The landmark case between the mobile messaging platform Telegram and the United States Securities and Exchange Commission (SEC) has just gotten a monumental shift, as the presiding court has granted an injunction against Telegram.
In an official filing published yesterday, Judge P. Kevin Castel of the United States District Court for the Southern District of New York, granted the injunction, essentially siding with the SEC. The injunction prevents Telegram from issuing its GRAM tokens at this time.
Telegram’s Token Sale Had a Larger Play
Per the filing, the court explained that the financial watchdog had shown a substantial likelihood of success by providing that the contracts and Initial Coin Offering (ICO) were part of a larger plan to sell GRAM to a secondary market.
“Considering the economic realities under the Howey test, the Court finds that, in the context of that scheme, the resale of Grams into the secondary public market would be an integral part of the sale of securities without a required registration statement,” the judge explained.
The Howey Test is a testing mechanism that the Supreme Court developed to determine whether certain transactions qualify as investment contracts. Telegram raised $1.7 billion from two separate ICOs back in 2018, in a sale where 175 investors purchased a total of 2.9 billion GRAM tokens that they hope to sell for a profit after the token launches.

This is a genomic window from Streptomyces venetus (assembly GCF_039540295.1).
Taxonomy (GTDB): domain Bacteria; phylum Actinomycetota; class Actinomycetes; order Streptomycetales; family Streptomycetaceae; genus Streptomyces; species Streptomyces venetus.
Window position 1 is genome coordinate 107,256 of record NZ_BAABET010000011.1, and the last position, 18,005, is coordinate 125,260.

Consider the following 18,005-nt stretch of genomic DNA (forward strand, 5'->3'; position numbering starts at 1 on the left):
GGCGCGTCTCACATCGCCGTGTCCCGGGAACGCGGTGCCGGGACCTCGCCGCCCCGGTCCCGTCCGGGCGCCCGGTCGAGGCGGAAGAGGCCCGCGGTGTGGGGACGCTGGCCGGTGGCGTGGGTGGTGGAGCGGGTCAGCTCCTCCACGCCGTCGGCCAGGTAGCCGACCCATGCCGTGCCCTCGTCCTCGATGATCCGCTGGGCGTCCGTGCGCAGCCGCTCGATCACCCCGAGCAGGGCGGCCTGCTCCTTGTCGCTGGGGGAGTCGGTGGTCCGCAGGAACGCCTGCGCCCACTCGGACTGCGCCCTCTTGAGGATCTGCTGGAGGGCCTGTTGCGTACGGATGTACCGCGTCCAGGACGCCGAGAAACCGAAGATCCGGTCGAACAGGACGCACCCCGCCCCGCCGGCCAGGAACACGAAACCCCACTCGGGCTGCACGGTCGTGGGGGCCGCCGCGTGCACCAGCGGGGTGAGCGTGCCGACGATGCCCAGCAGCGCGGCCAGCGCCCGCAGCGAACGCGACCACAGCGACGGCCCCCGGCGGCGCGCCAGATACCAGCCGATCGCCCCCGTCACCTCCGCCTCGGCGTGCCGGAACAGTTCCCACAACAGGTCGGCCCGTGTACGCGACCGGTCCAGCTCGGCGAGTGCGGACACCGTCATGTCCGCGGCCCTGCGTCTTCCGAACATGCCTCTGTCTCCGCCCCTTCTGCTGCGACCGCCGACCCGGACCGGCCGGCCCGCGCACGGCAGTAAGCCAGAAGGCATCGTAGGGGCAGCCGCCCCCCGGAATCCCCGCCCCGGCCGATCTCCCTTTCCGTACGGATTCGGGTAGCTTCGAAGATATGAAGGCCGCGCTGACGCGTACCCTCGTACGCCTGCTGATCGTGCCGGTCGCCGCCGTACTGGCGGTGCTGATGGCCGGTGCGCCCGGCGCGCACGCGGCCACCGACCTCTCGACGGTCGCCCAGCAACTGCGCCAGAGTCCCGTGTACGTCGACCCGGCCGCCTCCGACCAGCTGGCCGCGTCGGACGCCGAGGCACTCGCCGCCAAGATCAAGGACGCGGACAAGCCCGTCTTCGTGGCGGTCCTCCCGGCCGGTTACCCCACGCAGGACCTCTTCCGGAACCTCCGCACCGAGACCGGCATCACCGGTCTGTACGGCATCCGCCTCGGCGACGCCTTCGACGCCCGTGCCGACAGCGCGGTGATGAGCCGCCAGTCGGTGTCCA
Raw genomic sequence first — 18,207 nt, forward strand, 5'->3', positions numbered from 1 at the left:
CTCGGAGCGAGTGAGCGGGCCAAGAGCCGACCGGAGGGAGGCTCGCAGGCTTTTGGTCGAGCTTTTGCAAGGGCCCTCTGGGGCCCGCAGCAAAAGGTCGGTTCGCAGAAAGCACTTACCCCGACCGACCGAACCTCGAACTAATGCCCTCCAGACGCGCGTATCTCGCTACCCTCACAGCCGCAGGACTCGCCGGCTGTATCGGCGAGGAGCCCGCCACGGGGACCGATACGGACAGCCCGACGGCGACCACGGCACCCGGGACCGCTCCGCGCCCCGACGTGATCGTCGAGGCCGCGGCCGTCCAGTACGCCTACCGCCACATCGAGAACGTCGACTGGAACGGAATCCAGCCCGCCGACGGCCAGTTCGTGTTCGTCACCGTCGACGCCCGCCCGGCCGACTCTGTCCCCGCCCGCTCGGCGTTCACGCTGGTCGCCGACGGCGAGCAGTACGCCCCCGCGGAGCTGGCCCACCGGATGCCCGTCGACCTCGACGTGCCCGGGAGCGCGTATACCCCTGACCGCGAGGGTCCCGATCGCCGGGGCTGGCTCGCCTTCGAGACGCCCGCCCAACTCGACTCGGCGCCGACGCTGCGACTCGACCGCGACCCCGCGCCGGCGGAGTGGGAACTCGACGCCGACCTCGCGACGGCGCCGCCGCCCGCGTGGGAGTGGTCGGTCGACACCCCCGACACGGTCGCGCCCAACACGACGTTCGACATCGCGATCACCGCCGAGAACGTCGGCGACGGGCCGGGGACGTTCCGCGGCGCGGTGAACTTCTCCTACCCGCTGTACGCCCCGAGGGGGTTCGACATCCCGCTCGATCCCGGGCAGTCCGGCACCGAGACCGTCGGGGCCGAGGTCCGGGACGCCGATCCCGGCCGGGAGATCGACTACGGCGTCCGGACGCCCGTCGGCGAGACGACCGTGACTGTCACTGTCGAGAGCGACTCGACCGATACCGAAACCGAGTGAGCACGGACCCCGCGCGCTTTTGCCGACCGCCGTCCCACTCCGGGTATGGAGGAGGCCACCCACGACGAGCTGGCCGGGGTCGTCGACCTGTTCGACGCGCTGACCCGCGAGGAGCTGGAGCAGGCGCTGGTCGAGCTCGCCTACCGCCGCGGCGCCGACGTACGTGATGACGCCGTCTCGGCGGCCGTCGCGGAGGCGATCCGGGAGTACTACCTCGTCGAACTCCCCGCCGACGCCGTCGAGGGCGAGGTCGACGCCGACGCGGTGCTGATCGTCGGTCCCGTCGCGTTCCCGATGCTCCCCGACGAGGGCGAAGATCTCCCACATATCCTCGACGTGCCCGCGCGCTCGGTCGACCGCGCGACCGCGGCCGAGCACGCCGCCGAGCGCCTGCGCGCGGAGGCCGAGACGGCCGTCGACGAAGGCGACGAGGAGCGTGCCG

The GRAMs, as well as the Telegram Open Network (TON) blockchain, were primed for launch last October, until the SEC kiboshed the entire thing based on claims that Telegram had failed to register the tokens or its ICO under the Securities Act of 1934.
As the debacle has continued to spread, the issue of the token sale has also been raised. The SEC had looked to restrict Telegram from launching the tokens, explaining that they’re unregistered and should be kept under lockup. However, the London-based firm explained that the sale was lawful since it had filed a Form D 506(c) Notice of Exempt Offering of Securities before offering the GRAMs to investors.
Telegram Loses Its Fundamental Argument
However, the court noted that the company had intended for the GRAMs to reach the secondary market, pointing out that its sale to the initial purchasers was the first step in a public securities distribution. As such, the company has failed to qualify for the exemption benefit from the registration requirements – under either section 4(a) or Rule 506(c).
The court also rejected Telegram’s claim that the GRAM would become a commodity once actualized. This has been one of Telegram’s major sticking points, with the firm maintaining throughout this legal tussle that its token is, in fact, a commodity – as opposed to the SEC’s claim that the token is a security.
Thus, it doesn’t need to be overseen by the SEC. The court, however, sees things otherwise. The injunction will undoubtedly set back Telegram’s plans, as it would need to wait even longer for a clear resolution if it decides to appeal the ruling at another higher court.
For the SEC, however, things couldn’t be better. For now, it’s all eyes on Telegram to see its next move.